I’m going to share with you my thoughts on quality assurance of prehospital 12-lead ECG programs.
This is a excerpt from one of my posts in the current discussion called EMS Role in Reducing the Symptom to Reflow Interval for AMI at the National Association of EMS Physicians Dialog Group.
1.) Making sure that the patients who are supposed to be getting a 12-lead ECG are getting one.
2.) Making sure that the ECG is captured early on in the patient care encounter, preferably with the first set of vital signs and within 5 minutes of arriving at the patient’s side (unless there is a very good reason as opposed to an excuse).
3.) Making sure that the ECG is captured with *excellent* data quality! There is a lot of room for improvement here.
4.) Making sure that the appropriate actions are taken when the patient meets the stated criteria of the EMS system (whether that is a “STEMI Alert”, transmitting the ECG to a decision maker, or both).
5.) Making sure that serial ECGs are captured (one of which should be captured on arrival at the receiving hospital).
Sometimes asynchronous clocks can cause problems, but they are solvable problems. For example, we can mandate that the cardiac monitor be “powered on” when the EMS crew arrives at the patient’s side so we can calculate the “time to ECG”.
All of the rest can generally be QA/QI’d through retrospective case reviews or abstracted from ePCR. For example, patients who are diagnosed with ACS at the hospital and were transported by EMS but did not receive a 12-lead ECG in the field. We should find out why and use it as a learning opportunity.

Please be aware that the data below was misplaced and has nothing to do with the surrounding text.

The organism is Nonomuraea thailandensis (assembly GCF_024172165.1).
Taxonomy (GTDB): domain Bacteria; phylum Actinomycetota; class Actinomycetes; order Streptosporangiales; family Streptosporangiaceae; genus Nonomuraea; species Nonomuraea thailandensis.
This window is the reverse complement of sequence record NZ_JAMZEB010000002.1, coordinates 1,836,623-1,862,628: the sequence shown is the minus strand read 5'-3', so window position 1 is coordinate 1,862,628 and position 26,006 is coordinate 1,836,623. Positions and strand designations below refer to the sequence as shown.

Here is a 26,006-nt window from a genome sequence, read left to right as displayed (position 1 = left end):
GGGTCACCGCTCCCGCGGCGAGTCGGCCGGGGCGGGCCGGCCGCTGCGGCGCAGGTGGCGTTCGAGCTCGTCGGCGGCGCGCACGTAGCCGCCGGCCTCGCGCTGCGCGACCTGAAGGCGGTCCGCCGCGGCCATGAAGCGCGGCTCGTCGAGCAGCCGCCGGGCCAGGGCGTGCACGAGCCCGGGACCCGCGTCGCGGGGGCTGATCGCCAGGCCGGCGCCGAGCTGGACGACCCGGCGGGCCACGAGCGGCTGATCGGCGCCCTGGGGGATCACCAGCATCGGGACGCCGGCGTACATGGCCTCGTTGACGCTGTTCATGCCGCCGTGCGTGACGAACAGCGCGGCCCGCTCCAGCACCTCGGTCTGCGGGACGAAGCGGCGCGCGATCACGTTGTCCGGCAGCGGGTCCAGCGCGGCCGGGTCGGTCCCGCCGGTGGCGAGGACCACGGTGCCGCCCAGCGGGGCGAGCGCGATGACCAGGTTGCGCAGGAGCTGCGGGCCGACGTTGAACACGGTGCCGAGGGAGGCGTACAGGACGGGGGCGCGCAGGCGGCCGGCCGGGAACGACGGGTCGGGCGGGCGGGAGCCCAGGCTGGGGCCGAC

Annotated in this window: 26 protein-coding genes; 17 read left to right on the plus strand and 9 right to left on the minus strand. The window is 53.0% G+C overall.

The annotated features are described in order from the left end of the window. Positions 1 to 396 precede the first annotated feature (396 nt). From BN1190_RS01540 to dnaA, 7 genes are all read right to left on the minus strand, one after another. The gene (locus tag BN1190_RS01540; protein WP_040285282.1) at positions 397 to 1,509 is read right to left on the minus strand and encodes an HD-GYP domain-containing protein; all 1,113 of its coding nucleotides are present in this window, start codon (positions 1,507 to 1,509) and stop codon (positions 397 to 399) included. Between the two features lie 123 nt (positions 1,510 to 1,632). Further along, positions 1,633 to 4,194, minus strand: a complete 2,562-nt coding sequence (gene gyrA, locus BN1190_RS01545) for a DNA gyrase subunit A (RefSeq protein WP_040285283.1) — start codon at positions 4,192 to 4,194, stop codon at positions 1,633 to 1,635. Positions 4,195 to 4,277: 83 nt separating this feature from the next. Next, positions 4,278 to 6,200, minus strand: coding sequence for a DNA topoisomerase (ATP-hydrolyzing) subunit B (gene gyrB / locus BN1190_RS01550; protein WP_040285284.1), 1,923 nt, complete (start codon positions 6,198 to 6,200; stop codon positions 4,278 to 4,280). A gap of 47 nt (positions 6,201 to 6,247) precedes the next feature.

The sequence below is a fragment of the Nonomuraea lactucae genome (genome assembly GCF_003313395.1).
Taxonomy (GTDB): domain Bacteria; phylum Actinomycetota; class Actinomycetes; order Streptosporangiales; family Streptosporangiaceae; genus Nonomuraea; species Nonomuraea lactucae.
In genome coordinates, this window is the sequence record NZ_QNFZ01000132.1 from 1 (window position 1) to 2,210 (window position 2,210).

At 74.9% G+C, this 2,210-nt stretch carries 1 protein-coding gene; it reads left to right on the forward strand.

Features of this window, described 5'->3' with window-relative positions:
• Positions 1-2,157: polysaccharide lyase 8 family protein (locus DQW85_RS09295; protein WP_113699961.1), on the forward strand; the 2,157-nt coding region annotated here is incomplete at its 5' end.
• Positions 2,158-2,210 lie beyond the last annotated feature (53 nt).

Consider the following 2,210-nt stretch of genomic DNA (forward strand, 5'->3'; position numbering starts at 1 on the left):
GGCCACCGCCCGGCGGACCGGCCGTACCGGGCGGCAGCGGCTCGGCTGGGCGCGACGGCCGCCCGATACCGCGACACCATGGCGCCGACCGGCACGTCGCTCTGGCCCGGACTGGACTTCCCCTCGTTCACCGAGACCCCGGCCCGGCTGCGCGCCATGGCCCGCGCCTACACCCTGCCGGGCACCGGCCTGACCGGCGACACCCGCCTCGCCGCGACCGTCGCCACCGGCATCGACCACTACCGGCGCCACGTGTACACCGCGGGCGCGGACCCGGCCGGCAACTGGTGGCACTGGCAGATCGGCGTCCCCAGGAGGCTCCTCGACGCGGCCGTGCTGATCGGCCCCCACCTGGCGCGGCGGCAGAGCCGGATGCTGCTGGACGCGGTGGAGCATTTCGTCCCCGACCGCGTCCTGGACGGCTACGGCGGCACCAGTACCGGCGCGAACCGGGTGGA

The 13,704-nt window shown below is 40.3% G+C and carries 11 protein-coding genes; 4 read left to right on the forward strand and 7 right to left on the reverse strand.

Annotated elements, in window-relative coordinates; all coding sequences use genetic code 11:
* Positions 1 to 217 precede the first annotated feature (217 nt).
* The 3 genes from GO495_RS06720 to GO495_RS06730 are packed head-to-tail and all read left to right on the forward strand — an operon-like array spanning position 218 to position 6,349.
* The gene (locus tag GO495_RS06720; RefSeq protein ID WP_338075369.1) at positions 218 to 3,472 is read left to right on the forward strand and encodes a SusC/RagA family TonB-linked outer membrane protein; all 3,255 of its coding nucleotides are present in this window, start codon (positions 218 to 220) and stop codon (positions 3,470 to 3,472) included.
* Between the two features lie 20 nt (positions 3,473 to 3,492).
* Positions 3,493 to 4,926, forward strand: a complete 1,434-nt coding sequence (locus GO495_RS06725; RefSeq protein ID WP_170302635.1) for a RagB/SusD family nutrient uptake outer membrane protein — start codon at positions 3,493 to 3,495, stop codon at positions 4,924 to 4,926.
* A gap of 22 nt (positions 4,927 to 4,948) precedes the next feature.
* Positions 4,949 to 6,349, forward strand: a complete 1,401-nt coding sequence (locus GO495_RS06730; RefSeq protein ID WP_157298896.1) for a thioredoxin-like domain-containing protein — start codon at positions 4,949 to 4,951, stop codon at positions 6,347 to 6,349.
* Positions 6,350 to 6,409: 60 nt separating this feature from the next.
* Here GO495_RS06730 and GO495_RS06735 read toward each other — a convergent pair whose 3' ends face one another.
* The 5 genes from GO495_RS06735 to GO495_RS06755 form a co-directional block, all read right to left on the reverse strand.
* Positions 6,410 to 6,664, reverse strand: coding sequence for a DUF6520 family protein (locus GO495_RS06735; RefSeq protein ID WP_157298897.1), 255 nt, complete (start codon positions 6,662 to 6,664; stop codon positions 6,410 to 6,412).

We should also have regular meetings with the stakeholders on STEMI care so the people on the receiving end understand management’s expectations of patients who receiving a 12-lead ECG in the field (in other words, that they should be gowned and our approach is very standardized in the field).
Any STEMI Alerts that were called based on incorrect interpretation of the 12-lead ECG are learning opportunities and should be fed back to the line personnel as case reviews, along with tips for identifying that particular mimic in the future.
Often (but not always) what you’ll see is that poor data quality was a major factor. Sometimes it’s poor lead placement (limb leads on the chest) and sometimes it’s a very good mimic like an atypical strain pattern from left ventricular hypertrophy.
If the paramedics in the field are doing their part and the E2B/D2B times “fall out” then a problem on the hospital’s side of the fence. Sometimes there are legitimate reasons for this (marginal cases, an unstable patient, another STEMI patient already on the cath table) but our attention should be on system failures where EMS failed to act appropriately.
It doesn’t take long to figure out if the problems encountered are training-related versus compliance-related. If you have paramedics out there who just “don’t believe in 12-leads” or “don’t need a 12-lead to tell them who’s having a heart attack” you need to find that out and address it.
It also doesn’t take long to figure out who the problem physicians are. If you plot out all of your acute STEMI cases for a year on a time graph you might be surprised to see that the same ED physician was on duty for all of the “fall out” cases and a different ED physician was on duty for all of the D2B times < 60 minutes. That’s a problem that the hospital needs to address through peer review.
What are your thoughts?